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I Know What You Did Last Summer Walks The Line Of So Bad It’s Good

I Know What You Did Last Summer Walks The Line Of So Bad It’s Good

By Kory Glover

Upon recently entering my thirties, I’ve come to watch certain horror films with a new perspective; the perspective that absolutely despises teenager characters.

Okay, maybe that’s a little too harsh. Still, you must admit that horror movies have a way of stereotyping teenagers in a bad light. They’re obnoxious, loud, and always seem to have this mentality that the whole world is on their shoulder… even when it’s just high school. Wait until they find out what life has in store for them in their later years.

This was my introduction to I Know What You Did Last Summer, Amazon’s newest nostalgic cash-in.

For the most part, the series follows the storyline of the original film of a group of teenagers accidentally killing someone in a hit-and-run. Not wanting to get in trouble with the police, they hatch a plan to dump the body incognito and never breathe a word to anyone about what happened. But, exactly one year later, someone begins terrorizing the group and taunting them with, “I Know What You Did Last Summer.”

The series also manages to borrow a little bit from the original 1973 novel by focusing more on this story’s mystery aspect, which I’ll admit is a breath of fresh air. While the original 1997 film was serviceable for its time, it was just another teen slasher film like the rest. Nothing really sets it apart from others of its kind.

Lois Duncan, the author of the book, even went on record to say that she was “appalled” that they turned her mystery-thriller novel into a slasher film. So, while not perfect, it is refreshing that they are at least trying to keep some elements of the book going.

The series also introduces some new plot elements and characters that help it stand out.

The first episode opens on prom night. Everyone is doing what teenagers in horror do best; obnoxiously drink, do drugs, have wild sex and blah, blah, blah. At the center is twins Alison and Lennon (Madison Iseman), who could not be more polar opposite.

Alison is described as “weird,” which is basically the show’s way of saying she’s quiet and introverted, who is still recovering from her mother’s suicide. On the other hand, Lennon is a social party girl who likes to drink and snort her feelings away.

When secrets become revealed about her sister, Lennon and Alison engage in an argument that ends in tears and betrayal. Unable to cope with the party, Lennon jumps into the car, along with her other friends, drives off, and you know the story from here.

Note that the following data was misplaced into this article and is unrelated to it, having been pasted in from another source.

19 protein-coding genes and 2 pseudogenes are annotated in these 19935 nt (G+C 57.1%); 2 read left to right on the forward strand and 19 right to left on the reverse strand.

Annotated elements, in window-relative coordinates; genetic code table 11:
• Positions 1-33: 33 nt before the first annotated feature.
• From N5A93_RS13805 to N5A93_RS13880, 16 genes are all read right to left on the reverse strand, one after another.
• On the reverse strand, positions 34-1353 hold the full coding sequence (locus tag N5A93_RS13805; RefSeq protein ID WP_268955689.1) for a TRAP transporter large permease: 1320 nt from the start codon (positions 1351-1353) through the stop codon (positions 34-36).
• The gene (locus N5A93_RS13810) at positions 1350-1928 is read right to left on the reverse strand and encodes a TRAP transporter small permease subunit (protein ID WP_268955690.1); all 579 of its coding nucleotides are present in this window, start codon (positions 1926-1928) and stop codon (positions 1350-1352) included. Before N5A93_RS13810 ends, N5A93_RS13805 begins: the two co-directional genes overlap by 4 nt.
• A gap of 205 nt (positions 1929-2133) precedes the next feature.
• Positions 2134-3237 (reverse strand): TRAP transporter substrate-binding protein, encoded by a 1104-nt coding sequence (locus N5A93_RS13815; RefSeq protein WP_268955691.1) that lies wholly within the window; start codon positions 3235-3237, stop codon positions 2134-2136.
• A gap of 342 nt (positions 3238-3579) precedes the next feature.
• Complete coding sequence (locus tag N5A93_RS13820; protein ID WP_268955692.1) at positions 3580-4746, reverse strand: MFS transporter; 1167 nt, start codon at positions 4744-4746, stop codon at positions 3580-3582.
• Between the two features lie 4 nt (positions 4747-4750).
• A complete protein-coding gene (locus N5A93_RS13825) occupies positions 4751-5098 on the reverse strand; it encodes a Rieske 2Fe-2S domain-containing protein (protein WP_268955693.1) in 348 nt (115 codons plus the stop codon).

One of the reasons I absolutely despised this series from the beginning is the absurdness of the Y/A factor. The prom is literally being held at one of the teen’s houses, being chaperoned by parents, and they still just drink, smoke, snort and just do whatever they want. I’d like to say the parents are just oblivious, but you start to wonder if they even care at all after a while.

The inclusion of twins in this story was a welcomed change of pace, but you immediately guess the big “twist” later on. Unfortunately, while Alison and Lennon are different in personality, the show does nothing to physically set apart.

They dress these two up in the same outfit and even give them the same haircut, and we’re immediately supposed to remember which is which. It becomes incredibly confusing at specific points. I know they’re setting up plot points later, but it doesn’t really help when the show is trying to set up character development.

It also doesn’t help that the editing is entirely garbage throughout the series.

Fast editing and quick cuts can be an effective tool that can enhance an action scene, but when you put them in a normal average scene, you tend you lose track of what just happened. It’s not only infuriating, but it also makes the audience lose track of what just happened in the scene.

However, upon further viewing, I found myself unable to turn it off. Not because it was innovative or even that original, but because it just keeps throwing insanity at the audience, you become entranced. Each episode just constantly throws ridiculous dialogue and plot twists that basically leave you no choice but to keep watching and see where the writers are going with this.

What started out as a tedious teen slasher eventually transformed into something that, while not good, was so bonkers that I couldn’t help but give in to the madness. But, I will admit that some aspects deserve praise in this reboot.

In all honesty, I Know What You Did Last Summer is exactly what horror fans need at this time of year. A goofy, dumb horror trip that will satisfy your cravings throughout the Halloween season. There’s a new episode each Friday, so jump on into the madness with me.

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